When the War Never Ends
Nate Self's military record was impeccable. A West Point graduate, he led an elite Army Ranger outfit and established himself as a war hero in March 2002 for his leadership during a 15-hour ambush firefight in Afghanistan. The battle resulted in a Silver Star, a Purple Heart, and a position as President Bush's guest of honor for the 2003 State of the Union. But by late 2004, Self had walked away from the Army. In another surprise attack, post-traumatic stress disorder (PTSD) had taken his life captive.
"I just hated myself," says Self. "I felt like I was somebody different. And since I didn't feel like I could be who I was before, and hated who I was now, I just wanted to kill the new person. I felt like I had messed up everything in my life. The easiest way, the most cowardly way to escape, was to just depart."
When Andrea Westfall returned from her 10-month deployment in Kuwait with the Oregon Army National Guard in 2003, she too found herself fighting an invisible battle with PTSD. Unable to cope with the enemy, she isolated herself and drank every night to numb the pain and aid sleep.
Self and Westfall are among the untold number of soldiers who leave the battlefield only to fight another war in their mind and spirit. Studies show that nearly one in five returnees from Iraq and Afghanistan suffer from PTSD, an anxiety disorder introduced into the third edition of the Diagnostic and Statistical Manual of Mental Disorders in 1980. Reported wartime PTSD cases jumped roughly 50 percent in 2007; Army statistics showed there were nearly 14,000 newly diagnosed cases in 2007, compared with more than 9,500 new cases the previous year and 1,632 in 2003. About 40,000 troops have been diagnosed with PTSD since 2003. Officials believe the actual number may be much higher—possibly as high as 30 percent of all U.S. vets—and think many are in denial or keep their illness hidden for fear that it could harm or end their military careers and preclude future benefits.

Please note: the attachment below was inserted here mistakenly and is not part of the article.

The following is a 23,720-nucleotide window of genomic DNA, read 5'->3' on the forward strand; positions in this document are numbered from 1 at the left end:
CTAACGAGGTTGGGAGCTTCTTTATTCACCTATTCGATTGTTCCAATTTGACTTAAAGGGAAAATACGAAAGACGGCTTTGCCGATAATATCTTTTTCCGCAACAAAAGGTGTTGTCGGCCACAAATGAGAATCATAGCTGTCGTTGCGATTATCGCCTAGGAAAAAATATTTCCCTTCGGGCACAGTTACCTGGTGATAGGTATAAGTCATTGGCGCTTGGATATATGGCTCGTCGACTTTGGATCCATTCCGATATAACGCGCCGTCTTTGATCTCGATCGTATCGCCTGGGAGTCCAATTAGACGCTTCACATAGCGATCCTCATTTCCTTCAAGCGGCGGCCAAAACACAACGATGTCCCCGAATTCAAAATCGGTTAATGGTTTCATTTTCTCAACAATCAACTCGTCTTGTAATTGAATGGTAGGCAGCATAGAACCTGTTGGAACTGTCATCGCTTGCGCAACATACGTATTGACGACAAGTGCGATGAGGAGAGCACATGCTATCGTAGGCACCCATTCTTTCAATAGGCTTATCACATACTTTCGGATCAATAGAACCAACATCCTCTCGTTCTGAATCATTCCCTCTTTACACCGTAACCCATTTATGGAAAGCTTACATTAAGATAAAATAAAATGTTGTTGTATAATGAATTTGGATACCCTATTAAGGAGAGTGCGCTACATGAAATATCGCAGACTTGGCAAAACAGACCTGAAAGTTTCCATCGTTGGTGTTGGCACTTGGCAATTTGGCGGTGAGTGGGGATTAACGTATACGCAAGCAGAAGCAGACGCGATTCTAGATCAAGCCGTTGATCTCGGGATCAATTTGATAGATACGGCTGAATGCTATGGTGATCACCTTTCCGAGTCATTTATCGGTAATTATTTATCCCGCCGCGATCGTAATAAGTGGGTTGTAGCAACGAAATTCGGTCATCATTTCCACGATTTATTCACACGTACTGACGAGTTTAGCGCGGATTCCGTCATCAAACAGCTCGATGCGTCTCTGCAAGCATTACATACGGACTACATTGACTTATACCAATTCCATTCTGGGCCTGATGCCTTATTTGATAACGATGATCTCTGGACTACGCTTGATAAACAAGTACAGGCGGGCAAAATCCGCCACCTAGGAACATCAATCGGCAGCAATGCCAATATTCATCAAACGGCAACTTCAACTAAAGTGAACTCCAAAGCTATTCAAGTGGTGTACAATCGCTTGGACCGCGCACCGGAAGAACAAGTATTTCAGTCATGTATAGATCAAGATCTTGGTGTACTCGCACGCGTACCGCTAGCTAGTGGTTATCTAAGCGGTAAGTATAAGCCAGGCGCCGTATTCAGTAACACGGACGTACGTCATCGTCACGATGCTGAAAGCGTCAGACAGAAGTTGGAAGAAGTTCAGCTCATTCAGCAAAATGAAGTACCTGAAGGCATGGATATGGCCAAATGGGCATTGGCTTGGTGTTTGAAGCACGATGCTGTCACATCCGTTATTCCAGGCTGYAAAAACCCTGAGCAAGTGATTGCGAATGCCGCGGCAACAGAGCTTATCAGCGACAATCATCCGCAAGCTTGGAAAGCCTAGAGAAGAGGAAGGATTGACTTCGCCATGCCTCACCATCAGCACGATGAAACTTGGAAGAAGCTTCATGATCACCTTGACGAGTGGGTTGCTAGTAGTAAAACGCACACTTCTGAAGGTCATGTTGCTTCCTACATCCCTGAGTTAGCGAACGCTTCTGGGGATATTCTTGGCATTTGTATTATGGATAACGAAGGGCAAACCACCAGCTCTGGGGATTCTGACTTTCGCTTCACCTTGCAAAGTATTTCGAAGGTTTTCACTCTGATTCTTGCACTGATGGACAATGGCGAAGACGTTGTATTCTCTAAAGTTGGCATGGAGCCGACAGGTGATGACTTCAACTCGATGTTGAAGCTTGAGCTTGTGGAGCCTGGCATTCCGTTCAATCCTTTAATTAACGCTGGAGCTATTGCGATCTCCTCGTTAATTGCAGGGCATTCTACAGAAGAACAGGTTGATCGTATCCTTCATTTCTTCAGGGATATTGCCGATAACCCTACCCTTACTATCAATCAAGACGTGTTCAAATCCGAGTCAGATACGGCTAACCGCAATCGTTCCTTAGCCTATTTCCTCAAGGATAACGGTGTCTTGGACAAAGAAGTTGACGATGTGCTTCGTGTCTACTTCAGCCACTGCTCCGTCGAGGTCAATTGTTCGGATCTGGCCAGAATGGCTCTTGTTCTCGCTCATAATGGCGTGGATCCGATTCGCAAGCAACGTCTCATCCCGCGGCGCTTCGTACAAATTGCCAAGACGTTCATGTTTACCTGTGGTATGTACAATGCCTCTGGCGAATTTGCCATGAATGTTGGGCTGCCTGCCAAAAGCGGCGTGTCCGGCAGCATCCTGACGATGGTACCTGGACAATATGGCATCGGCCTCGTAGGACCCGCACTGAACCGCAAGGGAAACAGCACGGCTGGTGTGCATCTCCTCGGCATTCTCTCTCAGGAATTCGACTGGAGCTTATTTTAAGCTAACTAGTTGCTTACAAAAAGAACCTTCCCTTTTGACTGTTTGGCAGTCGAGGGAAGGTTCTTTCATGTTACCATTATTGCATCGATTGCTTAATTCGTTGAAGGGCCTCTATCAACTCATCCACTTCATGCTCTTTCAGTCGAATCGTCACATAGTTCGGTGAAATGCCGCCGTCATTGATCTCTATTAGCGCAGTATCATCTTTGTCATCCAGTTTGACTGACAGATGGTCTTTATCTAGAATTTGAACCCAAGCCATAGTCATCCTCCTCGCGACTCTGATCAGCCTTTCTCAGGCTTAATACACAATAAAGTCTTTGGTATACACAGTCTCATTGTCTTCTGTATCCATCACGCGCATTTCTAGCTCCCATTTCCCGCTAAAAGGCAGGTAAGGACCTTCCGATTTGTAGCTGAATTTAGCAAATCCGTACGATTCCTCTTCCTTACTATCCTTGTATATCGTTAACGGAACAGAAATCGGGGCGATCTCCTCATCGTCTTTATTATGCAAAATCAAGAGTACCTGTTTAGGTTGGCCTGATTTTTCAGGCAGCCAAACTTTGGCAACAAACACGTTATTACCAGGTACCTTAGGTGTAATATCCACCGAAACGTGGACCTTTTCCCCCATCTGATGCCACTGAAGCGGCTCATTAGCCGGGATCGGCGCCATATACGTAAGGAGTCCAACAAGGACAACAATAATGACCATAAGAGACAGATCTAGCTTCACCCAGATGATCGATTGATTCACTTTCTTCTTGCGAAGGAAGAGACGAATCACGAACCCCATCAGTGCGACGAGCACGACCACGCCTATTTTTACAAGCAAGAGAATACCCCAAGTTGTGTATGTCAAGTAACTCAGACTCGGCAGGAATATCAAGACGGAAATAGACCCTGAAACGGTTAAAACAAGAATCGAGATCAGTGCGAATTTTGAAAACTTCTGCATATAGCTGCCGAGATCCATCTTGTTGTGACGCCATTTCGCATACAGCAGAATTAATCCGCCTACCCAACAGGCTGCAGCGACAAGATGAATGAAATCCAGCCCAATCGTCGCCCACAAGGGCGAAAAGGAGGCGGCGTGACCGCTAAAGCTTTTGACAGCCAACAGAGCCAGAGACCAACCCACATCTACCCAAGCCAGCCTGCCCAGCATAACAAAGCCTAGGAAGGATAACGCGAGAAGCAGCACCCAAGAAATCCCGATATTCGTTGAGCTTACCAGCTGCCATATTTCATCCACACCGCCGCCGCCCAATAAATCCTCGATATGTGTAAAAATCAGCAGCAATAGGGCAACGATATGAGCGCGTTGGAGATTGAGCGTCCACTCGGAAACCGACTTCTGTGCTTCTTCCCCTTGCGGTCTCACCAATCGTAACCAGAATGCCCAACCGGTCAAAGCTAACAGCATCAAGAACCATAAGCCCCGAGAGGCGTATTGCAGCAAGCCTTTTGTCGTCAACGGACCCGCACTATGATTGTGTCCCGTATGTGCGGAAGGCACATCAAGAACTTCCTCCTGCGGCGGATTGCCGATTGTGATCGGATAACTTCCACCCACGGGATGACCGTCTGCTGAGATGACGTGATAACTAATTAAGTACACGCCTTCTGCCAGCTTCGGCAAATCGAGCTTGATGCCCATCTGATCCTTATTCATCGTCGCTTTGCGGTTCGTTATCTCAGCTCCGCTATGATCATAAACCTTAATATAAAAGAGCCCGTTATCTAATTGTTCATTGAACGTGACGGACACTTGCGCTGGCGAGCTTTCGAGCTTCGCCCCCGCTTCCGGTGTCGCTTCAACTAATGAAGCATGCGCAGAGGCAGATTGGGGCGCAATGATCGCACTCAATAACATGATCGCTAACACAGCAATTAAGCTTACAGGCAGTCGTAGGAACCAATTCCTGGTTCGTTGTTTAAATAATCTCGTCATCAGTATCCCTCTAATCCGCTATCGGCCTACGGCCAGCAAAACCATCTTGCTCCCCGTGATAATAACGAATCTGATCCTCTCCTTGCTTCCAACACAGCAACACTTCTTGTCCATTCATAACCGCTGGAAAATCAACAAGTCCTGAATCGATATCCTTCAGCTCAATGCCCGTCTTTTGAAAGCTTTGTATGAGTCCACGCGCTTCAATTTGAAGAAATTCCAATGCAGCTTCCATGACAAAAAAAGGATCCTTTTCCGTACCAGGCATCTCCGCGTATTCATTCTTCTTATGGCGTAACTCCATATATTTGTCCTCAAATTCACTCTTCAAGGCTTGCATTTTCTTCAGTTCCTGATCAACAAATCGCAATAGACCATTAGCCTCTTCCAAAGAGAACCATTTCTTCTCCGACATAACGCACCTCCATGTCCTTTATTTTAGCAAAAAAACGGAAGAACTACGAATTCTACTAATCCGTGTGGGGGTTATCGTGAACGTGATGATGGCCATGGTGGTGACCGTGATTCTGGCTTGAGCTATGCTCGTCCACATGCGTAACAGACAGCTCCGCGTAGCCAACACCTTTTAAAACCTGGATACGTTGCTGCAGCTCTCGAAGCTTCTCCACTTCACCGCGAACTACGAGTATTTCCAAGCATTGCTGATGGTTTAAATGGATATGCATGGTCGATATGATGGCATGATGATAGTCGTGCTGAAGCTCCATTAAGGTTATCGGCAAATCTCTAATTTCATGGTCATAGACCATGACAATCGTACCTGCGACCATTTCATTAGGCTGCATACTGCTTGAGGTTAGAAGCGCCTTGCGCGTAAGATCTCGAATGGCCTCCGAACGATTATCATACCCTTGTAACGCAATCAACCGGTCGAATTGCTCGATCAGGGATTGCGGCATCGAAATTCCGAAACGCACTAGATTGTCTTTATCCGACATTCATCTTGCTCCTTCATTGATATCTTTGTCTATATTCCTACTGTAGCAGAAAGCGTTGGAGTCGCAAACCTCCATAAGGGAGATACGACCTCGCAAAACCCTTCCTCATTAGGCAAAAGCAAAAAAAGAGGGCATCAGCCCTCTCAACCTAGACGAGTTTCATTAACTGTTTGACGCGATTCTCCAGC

Those who suffer from PTSD continue to react, sometimes more intensely than ever, to a traumatic or life-threatening event even after the danger is past. The main symptoms include troubling memories and nightmares, hyper-vigilance, depression and anxiety, emotional detachment, and avoidance of crowds or anything associated with the event. The symptoms often lead to substance abuse, chronic unemployment, and homelessness. Two out of three marriages in which one spouse has PTSD fail. The suicide rate among those with PTSD is almost twice the national average. Suicides were up in all the armed services in 2008, with 125 confirmed suicides in the Army alone—the most the Army has seen since it started keeping records.
Since PTSD wasn't officially recognized until 1980, many of today's veterans carry scars from not being properly cared for upon coming home from previous wars.
In 1970, after 14 months in Vietnam, James Knudsen returned as a decorated combat veteran. A Christian and regular churchgoer, he has suffered from PTSD ever since, resulting in long-term unemployment, severe depression, and a failed marriage.
John Blehm also returned from war in 1970, but wasn't diagnosed with PTSD until 27 years later. "Before then, people just thought I was a crazy alcoholic," he says. Today, Blehm and his wife, Karen, teach classes at Skyway Church in Goodyear, Arizona, for those with PTSD and their family members. The nondenominational church offers professional counseling at an affordable price on its campus, at the Window to Healing Center.